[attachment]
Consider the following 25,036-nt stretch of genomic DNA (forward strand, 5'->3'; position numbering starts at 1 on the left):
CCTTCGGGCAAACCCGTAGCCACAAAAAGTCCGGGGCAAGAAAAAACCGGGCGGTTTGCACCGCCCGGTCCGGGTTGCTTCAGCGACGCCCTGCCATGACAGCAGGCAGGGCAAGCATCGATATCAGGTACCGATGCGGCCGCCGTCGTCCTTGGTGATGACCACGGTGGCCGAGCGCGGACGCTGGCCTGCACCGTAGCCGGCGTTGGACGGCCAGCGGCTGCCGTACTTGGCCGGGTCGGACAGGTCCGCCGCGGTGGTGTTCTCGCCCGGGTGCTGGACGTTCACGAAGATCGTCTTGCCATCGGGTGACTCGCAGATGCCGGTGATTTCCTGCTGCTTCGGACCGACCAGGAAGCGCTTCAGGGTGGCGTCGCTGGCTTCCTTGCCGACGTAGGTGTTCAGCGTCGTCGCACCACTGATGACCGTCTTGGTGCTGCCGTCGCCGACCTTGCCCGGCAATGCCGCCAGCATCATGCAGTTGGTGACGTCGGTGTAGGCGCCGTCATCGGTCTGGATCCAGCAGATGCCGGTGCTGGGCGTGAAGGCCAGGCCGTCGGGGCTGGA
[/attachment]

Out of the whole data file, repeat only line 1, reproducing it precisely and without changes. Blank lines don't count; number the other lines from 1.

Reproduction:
Consider the following 25,036-nt stretch of genomic DNA (forward strand, 5'->3'; position numbering starts at 1 on the left):